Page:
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30 New Species of Flies Found in Los Angeles

TOP FLIES

Image credit: Six of the 30 new fly species discovered in Los Angeles. From left to right, these specimens are: Megaselia mikejohnsoni, M. creasoni, M. francoae, M. donahuei, M. lombardorum, and M. rodriguezorum / Kelsey Bailey

Helped by local people in Los Angeles, scientists have found 30 new species of flies that have been buzzing around this big city.

The project of BioSCAN, short termed after Biodiversity Science: City and Nature, is a three-year investigation targeted on biodiversity patterns in the region of Los AngelesCounty, which is initiated by the Natural History Museum of L.A. 

As most people on our planet live in cities, it is increasingly critical to better understand urban biodiversity, because important services could be delivered by these sorts of ecosystems, such as providing oxygen, cleaning the air, controlling pest as well as waste decomposition.

The Museum has recruited local residents to be in charge of one of 30 sampling sites based at their homes. Such sampling apparatus included a continuously operating insect trap and a microclimate weather station. Three months later,  Emily Hartop, the museum entomologist and her team examined more than 10,000 specimens. As Hartop said, she had spent these months on looking at fly genitalia and called herself as a crazy fly lady. While she examined the flies, she nicknamed some flies according to her findings about their genitals and various body parts, such as bunny ears, 1980s troll dolls, or a Hokusai painting.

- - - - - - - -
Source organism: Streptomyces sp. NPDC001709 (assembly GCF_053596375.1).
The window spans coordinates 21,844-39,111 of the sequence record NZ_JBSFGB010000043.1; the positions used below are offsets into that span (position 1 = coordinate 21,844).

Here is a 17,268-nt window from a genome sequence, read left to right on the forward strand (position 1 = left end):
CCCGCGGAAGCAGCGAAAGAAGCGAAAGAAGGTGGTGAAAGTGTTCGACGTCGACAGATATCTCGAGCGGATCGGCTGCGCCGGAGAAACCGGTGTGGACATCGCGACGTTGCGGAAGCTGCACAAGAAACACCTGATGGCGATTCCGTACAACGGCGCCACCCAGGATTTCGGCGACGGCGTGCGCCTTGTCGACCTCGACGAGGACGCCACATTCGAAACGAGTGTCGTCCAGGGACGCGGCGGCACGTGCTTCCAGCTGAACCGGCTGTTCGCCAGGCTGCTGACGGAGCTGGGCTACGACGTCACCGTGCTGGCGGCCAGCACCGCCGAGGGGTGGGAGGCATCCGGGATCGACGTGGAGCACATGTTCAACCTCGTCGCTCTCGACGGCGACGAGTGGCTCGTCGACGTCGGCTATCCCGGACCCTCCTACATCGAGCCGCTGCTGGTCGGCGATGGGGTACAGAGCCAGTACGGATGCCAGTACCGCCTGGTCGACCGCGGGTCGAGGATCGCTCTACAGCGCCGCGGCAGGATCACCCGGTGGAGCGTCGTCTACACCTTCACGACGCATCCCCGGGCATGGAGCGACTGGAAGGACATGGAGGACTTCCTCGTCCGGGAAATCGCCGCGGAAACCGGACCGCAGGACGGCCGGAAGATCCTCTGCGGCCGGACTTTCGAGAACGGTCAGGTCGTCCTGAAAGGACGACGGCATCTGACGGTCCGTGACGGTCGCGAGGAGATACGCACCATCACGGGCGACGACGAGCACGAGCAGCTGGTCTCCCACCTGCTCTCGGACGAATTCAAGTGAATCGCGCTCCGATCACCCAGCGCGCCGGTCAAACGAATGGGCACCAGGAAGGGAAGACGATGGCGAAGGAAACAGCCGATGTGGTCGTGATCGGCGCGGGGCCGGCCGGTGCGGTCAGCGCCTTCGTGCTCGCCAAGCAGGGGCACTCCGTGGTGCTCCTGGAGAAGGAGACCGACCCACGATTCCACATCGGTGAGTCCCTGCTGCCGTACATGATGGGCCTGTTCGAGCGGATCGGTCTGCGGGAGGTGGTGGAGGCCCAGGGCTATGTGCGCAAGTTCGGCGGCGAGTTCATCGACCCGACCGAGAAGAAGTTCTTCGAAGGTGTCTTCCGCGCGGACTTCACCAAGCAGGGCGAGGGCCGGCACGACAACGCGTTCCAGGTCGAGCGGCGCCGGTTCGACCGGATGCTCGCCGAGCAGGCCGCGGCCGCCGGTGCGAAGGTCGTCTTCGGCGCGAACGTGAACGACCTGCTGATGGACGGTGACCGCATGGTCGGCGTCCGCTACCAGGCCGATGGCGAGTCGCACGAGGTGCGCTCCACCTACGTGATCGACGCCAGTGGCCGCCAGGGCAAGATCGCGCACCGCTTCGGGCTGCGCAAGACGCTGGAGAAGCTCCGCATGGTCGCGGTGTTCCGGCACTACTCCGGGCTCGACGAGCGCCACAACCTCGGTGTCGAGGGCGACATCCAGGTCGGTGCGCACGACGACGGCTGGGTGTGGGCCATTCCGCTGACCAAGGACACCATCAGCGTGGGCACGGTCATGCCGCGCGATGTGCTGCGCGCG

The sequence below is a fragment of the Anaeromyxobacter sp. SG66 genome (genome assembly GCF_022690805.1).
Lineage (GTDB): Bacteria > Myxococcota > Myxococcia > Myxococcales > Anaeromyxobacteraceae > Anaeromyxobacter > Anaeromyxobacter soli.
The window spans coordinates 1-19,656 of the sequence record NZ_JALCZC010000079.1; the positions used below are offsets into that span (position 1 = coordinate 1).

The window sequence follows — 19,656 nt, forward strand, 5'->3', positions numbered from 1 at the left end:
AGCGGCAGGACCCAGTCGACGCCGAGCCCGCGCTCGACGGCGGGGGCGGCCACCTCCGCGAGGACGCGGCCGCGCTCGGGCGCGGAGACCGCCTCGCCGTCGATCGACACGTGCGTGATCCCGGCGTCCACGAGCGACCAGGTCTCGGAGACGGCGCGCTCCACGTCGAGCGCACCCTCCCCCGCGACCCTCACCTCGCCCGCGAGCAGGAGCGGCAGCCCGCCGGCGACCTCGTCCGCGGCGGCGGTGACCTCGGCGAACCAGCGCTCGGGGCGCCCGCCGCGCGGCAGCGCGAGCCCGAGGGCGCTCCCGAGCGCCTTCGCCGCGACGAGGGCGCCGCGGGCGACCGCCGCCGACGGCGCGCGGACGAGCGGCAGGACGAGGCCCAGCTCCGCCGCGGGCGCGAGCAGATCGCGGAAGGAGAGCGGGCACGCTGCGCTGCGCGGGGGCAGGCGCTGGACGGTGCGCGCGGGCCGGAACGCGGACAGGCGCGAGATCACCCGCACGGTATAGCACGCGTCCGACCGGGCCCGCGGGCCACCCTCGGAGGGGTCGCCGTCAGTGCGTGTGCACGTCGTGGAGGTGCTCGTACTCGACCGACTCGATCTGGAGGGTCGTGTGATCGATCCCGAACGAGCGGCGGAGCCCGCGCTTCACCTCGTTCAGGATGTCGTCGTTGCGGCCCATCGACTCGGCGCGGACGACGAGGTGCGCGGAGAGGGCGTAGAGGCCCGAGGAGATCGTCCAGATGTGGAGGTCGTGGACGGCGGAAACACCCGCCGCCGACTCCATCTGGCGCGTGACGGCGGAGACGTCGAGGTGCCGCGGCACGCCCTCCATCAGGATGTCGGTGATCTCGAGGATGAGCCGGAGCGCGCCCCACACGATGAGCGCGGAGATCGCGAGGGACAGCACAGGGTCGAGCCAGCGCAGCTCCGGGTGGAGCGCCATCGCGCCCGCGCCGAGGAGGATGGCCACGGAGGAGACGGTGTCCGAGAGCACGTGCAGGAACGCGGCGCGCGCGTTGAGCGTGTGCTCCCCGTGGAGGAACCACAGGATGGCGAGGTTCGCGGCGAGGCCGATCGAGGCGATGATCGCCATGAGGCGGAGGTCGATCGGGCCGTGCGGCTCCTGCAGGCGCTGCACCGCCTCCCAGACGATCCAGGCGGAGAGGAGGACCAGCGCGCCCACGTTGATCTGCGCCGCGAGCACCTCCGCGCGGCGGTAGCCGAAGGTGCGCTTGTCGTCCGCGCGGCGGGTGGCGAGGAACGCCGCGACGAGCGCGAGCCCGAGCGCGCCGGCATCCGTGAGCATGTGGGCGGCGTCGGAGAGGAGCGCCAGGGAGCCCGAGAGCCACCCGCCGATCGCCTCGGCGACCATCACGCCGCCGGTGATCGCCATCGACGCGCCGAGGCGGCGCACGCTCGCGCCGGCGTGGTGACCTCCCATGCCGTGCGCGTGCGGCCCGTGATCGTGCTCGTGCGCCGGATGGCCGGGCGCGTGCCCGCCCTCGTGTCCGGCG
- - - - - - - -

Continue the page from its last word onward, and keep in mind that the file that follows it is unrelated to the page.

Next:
Eventually, Hartop and her colleagues had found 30 species which were unknown before. They all fall into to the genus Megaselia of the fly family Phoridae.

30 new fly species

Talking of meaning of these new discoveries, Hartop said that we did not pay enough attention to biodiversity at the places where we live and work, and we were not sure that some live species did exist in our backyard, or community park. In addition, those entire invisible ecosystem processes that took place in our life could have being conducted partially by creatures previously unknown to us.

As every hosting backyard has contributed to one of the 30 new species, scientists named the new flies after the hosts of the collecting sites.Phyllis Sun

The above picture depicting Glen Creason, citizen scientist looking at a field guide before the insect trap and weather station installed at his backyard.

According to Brian Brown, principle investigator of BioSCAN, he believed that people got the potential to find totally new species in any place in which they sampled, no matter it was urban or tropical area. However, it was so amazing that they could have discovered 30 new species from such a heavily urbanized area like L. A County

These findings will be soon released in Zootaxa.

Images: Kelsey Bailey (top, middle), Phyllis Sun (bottom)

 

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